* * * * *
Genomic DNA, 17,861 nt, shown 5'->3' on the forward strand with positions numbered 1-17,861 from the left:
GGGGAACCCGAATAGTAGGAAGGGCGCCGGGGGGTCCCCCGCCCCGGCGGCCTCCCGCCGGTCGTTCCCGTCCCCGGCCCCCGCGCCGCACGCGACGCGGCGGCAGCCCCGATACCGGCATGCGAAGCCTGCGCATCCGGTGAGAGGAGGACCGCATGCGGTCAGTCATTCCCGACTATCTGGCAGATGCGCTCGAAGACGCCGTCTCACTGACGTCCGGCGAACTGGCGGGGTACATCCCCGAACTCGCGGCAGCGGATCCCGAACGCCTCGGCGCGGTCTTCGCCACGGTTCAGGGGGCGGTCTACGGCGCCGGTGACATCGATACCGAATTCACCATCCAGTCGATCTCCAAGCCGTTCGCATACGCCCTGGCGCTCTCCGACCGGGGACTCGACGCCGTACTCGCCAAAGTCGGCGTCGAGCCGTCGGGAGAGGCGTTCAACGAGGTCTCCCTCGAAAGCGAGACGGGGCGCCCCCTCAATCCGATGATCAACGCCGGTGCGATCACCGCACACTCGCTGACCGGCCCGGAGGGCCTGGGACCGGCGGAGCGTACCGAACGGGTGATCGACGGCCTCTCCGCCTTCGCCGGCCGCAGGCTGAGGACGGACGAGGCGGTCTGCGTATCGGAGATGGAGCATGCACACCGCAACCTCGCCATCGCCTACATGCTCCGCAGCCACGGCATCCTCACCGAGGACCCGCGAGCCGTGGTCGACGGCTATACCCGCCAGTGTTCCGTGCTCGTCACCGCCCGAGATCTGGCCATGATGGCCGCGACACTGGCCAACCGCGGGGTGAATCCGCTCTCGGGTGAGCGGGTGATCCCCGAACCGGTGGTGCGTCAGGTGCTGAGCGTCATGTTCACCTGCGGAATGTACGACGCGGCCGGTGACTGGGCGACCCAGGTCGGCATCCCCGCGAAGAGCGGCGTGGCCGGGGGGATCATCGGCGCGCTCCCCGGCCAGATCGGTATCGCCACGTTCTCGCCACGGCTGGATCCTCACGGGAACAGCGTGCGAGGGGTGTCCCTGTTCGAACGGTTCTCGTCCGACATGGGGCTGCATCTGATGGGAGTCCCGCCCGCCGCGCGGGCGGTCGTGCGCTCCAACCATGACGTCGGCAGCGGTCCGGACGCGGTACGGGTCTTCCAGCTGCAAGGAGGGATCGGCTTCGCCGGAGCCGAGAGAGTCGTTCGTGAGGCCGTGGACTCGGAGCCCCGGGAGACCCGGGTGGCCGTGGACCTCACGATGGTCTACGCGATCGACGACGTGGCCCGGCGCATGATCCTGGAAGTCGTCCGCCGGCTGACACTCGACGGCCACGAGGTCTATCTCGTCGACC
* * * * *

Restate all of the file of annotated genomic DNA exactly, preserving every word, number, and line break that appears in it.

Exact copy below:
Genomic DNA, 17,861 nt, shown 5'->3' on the forward strand with positions numbered 1-17,861 from the left:
GGGGAACCCGAATAGTAGGAAGGGCGCCGGGGGGTCCCCCGCCCCGGCGGCCTCCCGCCGGTCGTTCCCGTCCCCGGCCCCCGCGCCGCACGCGACGCGGCGGCAGCCCCGATACCGGCATGCGAAGCCTGCGCATCCGGTGAGAGGAGGACCGCATGCGGTCAGTCATTCCCGACTATCTGGCAGATGCGCTCGAAGACGCCGTCTCACTGACGTCCGGCGAACTGGCGGGGTACATCCCCGAACTCGCGGCAGCGGATCCCGAACGCCTCGGCGCGGTCTTCGCCACGGTTCAGGGGGCGGTCTACGGCGCCGGTGACATCGATACCGAATTCACCATCCAGTCGATCTCCAAGCCGTTCGCATACGCCCTGGCGCTCTCCGACCGGGGACTCGACGCCGTACTCGCCAAAGTCGGCGTCGAGCCGTCGGGAGAGGCGTTCAACGAGGTCTCCCTCGAAAGCGAGACGGGGCGCCCCCTCAATCCGATGATCAACGCCGGTGCGATCACCGCACACTCGCTGACCGGCCCGGAGGGCCTGGGACCGGCGGAGCGTACCGAACGGGTGATCGACGGCCTCTCCGCCTTCGCCGGCCGCAGGCTGAGGACGGACGAGGCGGTCTGCGTATCGGAGATGGAGCATGCACACCGCAACCTCGCCATCGCCTACATGCTCCGCAGCCACGGCATCCTCACCGAGGACCCGCGAGCCGTGGTCGACGGCTATACCCGCCAGTGTTCCGTGCTCGTCACCGCCCGAGATCTGGCCATGATGGCCGCGACACTGGCCAACCGCGGGGTGAATCCGCTCTCGGGTGAGCGGGTGATCCCCGAACCGGTGGTGCGTCAGGTGCTGAGCGTCATGTTCACCTGCGGAATGTACGACGCGGCCGGTGACTGGGCGACCCAGGTCGGCATCCCCGCGAAGAGCGGCGTGGCCGGGGGGATCATCGGCGCGCTCCCCGGCCAGATCGGTATCGCCACGTTCTCGCCACGGCTGGATCCTCACGGGAACAGCGTGCGAGGGGTGTCCCTGTTCGAACGGTTCTCGTCCGACATGGGGCTGCATCTGATGGGAGTCCCGCCCGCCGCGCGGGCGGTCGTGCGCTCCAACCATGACGTCGGCAGCGGTCCGGACGCGGTACGGGTCTTCCAGCTGCAAGGAGGGATCGGCTTCGCCGGAGCCGAGAGAGTCGTTCGTGAGGCCGTGGACTCGGAGCCCCGGGAGACCCGGGTGGCCGTGGACCTCACGATGGTCTACGCGATCGACGACGTGGCCCGGCGCATGATCCTGGAAGTCGTCCGCCGGCTGACACTCGACGGCCACGAGGTCTATCTCGTCGACC